The white region of Fig. 4(b) shows that when the waveguide cross section is too small, the force magnitude is less than 10−3 N/m/W. For example, F/(LP) on the waveguide with h = 110 nm and w = 350 nm (marked by the star) is on the order of 10−5 N/m/W. Figure 4(a) shows that the mode is on the asymptote of the light line. The mode energy spreads into the surrounding air, giving rise to a small force. In order to achieve a larger attractive force, we can design the waveguide cross section to make the optical mode approach the air light line but not overlap with the light line, as indicated by the circle in Fig. 4(a).
The mechanical Kerr coefficient can be determined from the force by using Eq. (13) and is shown in Fig. 4(c). The biggest in Fig. 4(c) is over 40,000 times bigger than the intrinsic Kerr coefficient of silicon, equal to 4.5 × 10−18 m2/W. The value of is largest when the optical force is strong and the waveguide width is small. A thin waveguide is more deformable to the optical force along the y direction. For example, F/(LP) for a waveguide of h = 400 nm and w = 200 nm is −6.7 × 10−3 N/m/W, which has the same order of magnitude as F/(LP) = −7.2 × 10−3 N/m/W for a waveguide of h = 400 nm and w = 100 nm. However, by reducing w from 200 nm to 100 nm, we can increase from 2.4 × 10−14 m2/W to 1.7 × 10−13 m2/W.
4.2. Antisymmetric mode
We calculated F/(LP) and for the antisymmetric mode for waveguides with various heights and widths. We only consider guided (non-leaky) modes, lying underneath the light cone.
Figure 5(b) shows F/(LP). The force is positive (repulsive). The bright region indicates the combination of waveguide heights and widths that result in relatively large optical force for 1550-nm light. The blue curve indicates the conditions for mode cutoff: a guided mode exists only above and to the right of the curve. Large forces can be obtained by choosing cross-sectional parameters on the upper, right boundary of the curve. For example, for h = 320 nm and w = 250 nm, marked by the circle in Fig. 5(b), F/(LP) is 9.5 × 10−3 N/m/W. The corresponding mode in the dispersion relation lies close to and below the light line, as indicated by the circle in Fig. 5(a).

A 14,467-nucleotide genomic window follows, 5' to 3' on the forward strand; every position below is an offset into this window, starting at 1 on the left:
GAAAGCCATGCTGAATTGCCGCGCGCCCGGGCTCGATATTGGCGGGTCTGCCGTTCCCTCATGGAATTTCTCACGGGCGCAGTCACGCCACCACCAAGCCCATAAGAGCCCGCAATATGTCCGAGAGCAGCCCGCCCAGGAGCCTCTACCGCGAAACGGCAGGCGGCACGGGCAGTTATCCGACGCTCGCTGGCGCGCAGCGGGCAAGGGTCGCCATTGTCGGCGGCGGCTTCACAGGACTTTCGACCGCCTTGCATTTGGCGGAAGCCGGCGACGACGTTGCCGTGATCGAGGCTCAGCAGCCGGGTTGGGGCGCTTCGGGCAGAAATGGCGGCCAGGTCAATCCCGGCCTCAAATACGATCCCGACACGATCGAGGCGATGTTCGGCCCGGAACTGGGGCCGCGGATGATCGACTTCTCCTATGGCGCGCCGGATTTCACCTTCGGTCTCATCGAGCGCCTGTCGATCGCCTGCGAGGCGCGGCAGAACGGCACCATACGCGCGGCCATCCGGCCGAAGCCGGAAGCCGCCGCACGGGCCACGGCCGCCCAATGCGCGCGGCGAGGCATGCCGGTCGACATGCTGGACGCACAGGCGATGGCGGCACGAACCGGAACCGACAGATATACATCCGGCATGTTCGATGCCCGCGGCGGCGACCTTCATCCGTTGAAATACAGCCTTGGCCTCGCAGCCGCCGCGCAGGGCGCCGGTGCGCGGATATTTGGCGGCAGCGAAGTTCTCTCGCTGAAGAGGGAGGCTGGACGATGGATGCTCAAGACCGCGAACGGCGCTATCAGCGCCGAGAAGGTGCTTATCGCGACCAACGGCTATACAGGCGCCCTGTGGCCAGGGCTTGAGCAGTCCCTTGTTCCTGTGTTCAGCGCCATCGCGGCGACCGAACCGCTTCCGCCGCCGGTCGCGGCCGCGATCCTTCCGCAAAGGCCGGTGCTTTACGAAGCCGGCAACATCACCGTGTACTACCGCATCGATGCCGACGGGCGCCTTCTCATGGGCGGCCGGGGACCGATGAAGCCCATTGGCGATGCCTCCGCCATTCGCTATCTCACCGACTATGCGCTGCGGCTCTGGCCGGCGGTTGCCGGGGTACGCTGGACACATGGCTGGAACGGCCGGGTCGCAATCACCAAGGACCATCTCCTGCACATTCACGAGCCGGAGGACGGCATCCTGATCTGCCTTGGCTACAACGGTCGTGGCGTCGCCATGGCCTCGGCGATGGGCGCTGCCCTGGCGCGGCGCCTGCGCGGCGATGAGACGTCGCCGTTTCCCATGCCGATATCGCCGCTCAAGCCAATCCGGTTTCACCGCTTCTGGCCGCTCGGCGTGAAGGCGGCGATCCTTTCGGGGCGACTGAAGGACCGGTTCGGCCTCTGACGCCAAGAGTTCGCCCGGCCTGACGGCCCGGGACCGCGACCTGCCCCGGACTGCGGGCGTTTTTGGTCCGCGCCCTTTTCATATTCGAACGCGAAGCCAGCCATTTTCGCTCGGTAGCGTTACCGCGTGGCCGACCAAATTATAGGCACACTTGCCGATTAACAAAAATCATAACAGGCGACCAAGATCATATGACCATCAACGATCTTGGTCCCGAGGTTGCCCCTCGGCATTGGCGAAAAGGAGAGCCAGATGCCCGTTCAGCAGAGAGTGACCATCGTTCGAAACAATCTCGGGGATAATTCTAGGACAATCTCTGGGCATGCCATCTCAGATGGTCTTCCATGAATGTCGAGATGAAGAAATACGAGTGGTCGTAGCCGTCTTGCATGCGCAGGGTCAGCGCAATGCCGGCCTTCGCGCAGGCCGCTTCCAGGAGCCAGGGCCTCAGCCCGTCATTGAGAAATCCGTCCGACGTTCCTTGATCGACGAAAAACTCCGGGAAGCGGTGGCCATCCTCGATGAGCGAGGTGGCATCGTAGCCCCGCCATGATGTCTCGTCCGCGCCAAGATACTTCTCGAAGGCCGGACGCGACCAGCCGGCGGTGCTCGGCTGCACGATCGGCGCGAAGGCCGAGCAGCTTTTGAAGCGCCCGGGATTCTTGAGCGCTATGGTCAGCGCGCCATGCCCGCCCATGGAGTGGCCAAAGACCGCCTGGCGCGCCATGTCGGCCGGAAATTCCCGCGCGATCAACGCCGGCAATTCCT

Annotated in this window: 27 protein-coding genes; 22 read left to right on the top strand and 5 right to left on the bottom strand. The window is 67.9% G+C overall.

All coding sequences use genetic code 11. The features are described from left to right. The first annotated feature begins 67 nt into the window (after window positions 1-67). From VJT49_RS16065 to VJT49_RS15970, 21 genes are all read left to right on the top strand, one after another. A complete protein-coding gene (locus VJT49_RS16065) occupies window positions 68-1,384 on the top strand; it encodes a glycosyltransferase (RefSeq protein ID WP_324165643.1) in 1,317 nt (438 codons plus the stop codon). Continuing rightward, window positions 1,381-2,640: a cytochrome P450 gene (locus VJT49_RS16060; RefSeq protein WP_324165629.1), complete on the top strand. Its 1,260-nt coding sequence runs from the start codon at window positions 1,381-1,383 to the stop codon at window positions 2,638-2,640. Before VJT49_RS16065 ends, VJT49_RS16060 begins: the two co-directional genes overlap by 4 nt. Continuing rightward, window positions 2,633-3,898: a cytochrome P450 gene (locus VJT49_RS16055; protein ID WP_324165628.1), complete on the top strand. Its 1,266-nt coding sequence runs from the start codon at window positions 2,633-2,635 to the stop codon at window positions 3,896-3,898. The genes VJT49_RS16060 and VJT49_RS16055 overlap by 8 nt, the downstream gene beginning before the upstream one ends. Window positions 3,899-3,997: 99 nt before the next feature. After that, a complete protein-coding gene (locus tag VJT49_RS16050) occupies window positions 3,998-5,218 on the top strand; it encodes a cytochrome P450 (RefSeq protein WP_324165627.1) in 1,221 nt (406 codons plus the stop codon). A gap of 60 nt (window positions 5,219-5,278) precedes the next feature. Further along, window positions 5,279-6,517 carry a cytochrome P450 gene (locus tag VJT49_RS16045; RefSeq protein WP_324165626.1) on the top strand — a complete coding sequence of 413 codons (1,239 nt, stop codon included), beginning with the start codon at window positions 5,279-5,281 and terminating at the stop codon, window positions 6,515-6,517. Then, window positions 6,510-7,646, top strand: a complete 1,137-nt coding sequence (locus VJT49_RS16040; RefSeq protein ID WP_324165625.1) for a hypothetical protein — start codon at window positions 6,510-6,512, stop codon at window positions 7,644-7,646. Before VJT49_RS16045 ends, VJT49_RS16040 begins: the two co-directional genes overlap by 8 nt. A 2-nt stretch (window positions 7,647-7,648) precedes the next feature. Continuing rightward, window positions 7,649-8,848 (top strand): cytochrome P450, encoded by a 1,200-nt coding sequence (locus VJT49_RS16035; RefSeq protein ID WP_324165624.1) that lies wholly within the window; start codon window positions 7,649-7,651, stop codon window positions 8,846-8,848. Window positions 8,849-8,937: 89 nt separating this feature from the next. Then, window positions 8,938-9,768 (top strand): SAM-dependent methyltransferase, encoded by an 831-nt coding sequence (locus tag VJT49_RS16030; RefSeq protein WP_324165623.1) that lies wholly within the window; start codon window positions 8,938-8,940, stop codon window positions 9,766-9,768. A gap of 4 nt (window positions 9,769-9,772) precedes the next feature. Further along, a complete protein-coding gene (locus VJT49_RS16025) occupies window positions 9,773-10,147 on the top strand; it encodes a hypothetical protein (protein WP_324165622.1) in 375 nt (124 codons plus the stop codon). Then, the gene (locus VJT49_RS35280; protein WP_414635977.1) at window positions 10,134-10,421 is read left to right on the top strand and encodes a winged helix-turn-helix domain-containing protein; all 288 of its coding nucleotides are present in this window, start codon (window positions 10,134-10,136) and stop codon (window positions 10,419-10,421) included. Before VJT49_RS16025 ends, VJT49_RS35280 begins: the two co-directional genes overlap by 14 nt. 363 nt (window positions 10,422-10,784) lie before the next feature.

The repulsive force decreases for waveguides with cross-sectional dimensions much larger than cutoff. As marked by the square in Fig. 5(b), when h = 540 nm and w = 250 nm, F/(LP) is reduced to 5.7 × 10−3 N/m/W. The mode energy is confined in the waveguides, and the light intensity in the air gap is reduced, decreasing the optical force. If the waveguide cross-sectional dimension is too small, as marked by the star in Fig. 5(b) for h = 110 nm and w = 250 nm, the mode becomes leaky.
Figure 5(c) shows that the sign of induced by a repulsive force is positive for various cross-sectional dimensions. In order to increase , we should choose dimensions on the right boundary of the blue curve and reduce w to make the waveguides more deformable. For example, if we choose h = 540 nm and w = 140 nm, is approximately 8.1 × 10−13 m2/W, which is more than 150,000 times larger than the intrinsic Kerr coefficient of silicon.
Above, we have shown that for fixed waveguide length and initial separation, we can increase the mechanical Kerr coefficient by adjusting the waveguide width and height. From Eqs. (8) and (9), we may infer that is proportional to the product of the optical force F and the waveguide displacement . The mechanical Kerr nonlinearity can thus be enhanced by i), increasing the optical force and ii), making the waveguide more deformable.